All the microbes in the world can’t magic something from nothing; if your soil is lacking an essential element, you need
to supply it. There are a lot of trace minerals, and testing for them is expensive. Not all of them are essential for grass growth but may be crucial to livestock (and you, if you eat the meat).

Trying to establish what is missing and how to apply it is complicated and often unnecessary. You can assume a few are lacking, such as the following, and apply a general supplement.


Most New Zealand soils are low in selenium. Grass doesn’t need selenium, but your animals do. If you are eating your animals, it benefits you too.


This is known to be lacking in the volcanic ash soils of the central North Island and the granite soils of north-west Nelson. It may be lacking in other areas and soils – a good local vet will know. Animals convert cobalt into B12.


This is another micronutrient commonly lacking in New Zealand. Again, it’s not necessary for grass growth, but it is essential for other crops, especially fruit trees.

If you are buying lime from a fertiliser company, you can get any of the these mixed through it – the extra cost is minimal.
There are a lot of other minerals, vitamins, electrolytes, and trace elements which will probably benefit your soil. These elements get leached into the waterways and eventually out to sea where they are taken up by fish and seaweed.

Applying seaweed or fish fertiliser is an easy way to provide a balanced and comprehensive range of nutrients. It can be as simple as buying a ready-made extract to spray on pasture. You could forage seaweed off the beach (or buy it dehydrated) and make a seaweed tea (the same way you make compost tea). You can also offer dried seaweed (or seaweed meal) to your stock to eat.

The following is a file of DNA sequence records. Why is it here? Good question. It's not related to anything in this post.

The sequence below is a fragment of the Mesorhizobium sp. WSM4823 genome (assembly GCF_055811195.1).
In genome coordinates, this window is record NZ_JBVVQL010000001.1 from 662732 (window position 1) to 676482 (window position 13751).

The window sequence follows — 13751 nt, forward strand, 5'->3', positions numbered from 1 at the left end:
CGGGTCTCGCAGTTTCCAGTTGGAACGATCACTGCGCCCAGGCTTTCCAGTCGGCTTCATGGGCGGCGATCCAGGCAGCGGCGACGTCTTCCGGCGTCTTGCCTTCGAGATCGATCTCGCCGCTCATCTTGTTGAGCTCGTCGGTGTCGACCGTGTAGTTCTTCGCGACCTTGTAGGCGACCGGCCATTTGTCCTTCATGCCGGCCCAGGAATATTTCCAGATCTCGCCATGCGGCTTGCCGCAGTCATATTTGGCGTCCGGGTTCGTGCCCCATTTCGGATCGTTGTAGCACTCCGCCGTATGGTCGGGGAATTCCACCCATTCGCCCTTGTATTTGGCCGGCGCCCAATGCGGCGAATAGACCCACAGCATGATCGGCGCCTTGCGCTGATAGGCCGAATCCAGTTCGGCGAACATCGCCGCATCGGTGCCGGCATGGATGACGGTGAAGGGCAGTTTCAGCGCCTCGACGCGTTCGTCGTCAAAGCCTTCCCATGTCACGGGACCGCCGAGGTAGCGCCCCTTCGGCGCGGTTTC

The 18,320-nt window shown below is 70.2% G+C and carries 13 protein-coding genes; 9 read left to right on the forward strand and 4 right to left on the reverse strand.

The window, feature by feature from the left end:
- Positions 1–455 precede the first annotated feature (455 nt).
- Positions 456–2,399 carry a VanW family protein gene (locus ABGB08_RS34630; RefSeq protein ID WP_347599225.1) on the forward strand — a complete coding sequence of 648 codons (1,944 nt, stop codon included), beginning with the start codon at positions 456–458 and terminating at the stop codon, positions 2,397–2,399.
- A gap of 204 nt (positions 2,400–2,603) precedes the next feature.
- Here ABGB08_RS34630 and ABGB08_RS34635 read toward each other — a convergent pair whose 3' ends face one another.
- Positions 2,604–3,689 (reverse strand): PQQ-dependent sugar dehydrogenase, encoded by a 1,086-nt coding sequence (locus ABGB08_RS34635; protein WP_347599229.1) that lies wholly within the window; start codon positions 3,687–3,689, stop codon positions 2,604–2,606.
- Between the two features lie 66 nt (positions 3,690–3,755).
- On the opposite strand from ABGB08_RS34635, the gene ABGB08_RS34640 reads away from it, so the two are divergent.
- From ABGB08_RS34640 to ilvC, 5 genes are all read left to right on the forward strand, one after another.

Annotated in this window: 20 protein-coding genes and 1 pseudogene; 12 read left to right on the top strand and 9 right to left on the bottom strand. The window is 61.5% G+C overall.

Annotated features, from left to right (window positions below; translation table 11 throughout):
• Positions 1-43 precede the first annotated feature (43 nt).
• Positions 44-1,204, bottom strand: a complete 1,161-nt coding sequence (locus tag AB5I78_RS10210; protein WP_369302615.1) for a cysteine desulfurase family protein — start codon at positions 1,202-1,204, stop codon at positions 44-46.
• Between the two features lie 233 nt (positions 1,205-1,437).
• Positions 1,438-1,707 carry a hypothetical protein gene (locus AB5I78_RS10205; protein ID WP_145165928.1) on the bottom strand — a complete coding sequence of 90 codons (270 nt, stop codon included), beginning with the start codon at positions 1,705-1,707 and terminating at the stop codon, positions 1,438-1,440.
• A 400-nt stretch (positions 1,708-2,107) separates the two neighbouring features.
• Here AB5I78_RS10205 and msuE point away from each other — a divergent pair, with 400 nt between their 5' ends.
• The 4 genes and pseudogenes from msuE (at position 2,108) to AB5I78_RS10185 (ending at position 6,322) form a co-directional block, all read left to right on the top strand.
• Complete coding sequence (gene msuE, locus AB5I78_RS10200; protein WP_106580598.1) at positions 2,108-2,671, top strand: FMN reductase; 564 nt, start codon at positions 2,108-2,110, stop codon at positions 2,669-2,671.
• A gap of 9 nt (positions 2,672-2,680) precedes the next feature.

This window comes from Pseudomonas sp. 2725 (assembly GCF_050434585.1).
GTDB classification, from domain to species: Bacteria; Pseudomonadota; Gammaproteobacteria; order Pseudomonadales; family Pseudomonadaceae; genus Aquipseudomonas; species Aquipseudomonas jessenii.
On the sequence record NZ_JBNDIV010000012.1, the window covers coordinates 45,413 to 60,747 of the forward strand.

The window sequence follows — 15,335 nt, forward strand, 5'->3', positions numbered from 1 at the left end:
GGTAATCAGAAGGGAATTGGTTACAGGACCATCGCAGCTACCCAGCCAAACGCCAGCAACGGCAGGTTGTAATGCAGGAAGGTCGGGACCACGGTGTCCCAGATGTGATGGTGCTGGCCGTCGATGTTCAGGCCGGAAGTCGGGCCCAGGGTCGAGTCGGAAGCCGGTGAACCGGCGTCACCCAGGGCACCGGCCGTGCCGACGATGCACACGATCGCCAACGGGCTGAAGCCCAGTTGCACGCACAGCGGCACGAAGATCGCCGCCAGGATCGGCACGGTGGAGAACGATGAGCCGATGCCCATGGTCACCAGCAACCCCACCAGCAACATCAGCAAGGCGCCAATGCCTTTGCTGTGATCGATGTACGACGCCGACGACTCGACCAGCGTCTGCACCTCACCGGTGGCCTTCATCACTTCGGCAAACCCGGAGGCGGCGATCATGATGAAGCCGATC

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Lesson 5: Take care of microbes

If you think your pasture is lacking soil microbes from previous bad management, you can seed good microbes by adding
a good quality compost or compost tea. Soil microbes, given the right conditions, will eventually repopulate themselves.

How to nurture microbes

If soil pH is around 6.0 and nutrients are available, microbes and the other organisms will convert manure and decaying organic matter into food that helps grass growth. All you need to do is nurture them.
Microbes are living organisms. They need air, moisture, warmth, food, and a safe environment to survive and flourish.

How to feed microbes

Microbes feed on the carbon and proteins of decaying matter, and the sugars they get from the plants. Adding compost and fallowing your pasture (leaving pasture plants to grow, un-grazed for up to a year) are two easy ways to provide organic matter, and quickly boost your microbial population.

Growing more, and larger, plants to provide more roots for them to feed on maintains a high population of microbes.
Microbes do best if they can access a diverse range of plants. Different species of grasses and trees provide different roots which exploit different spaces within the soil, offering a variety of food options for different microbes. Your stock will also appreciate a diverse range of grasses and shade trees.

Microbes form a symbiotic relationship with the roots. The more roots you have, the more microbes you have. The more leaf area you have, the more roots you have. Longer grass has more roots and supports more microbes than short grass.

Only graze the top half of pasture, which leaves a lot of leaf area to continue photosynthesis. You won’t be wasting this grass: it will re-grow more quickly than pasture grazed lower, thanks to the extra leaf area for photosynthesis and additional microbes on its abundant roots. Top ungrazed weeds with a mower (set high) to help them break down, and to ensure they don’t flourish and dominate your pasture.


We are trying to grow grass to feed our stock, but that’s not necessarily the original purpose of that patch of soil, which once may have supported native forest or wetland.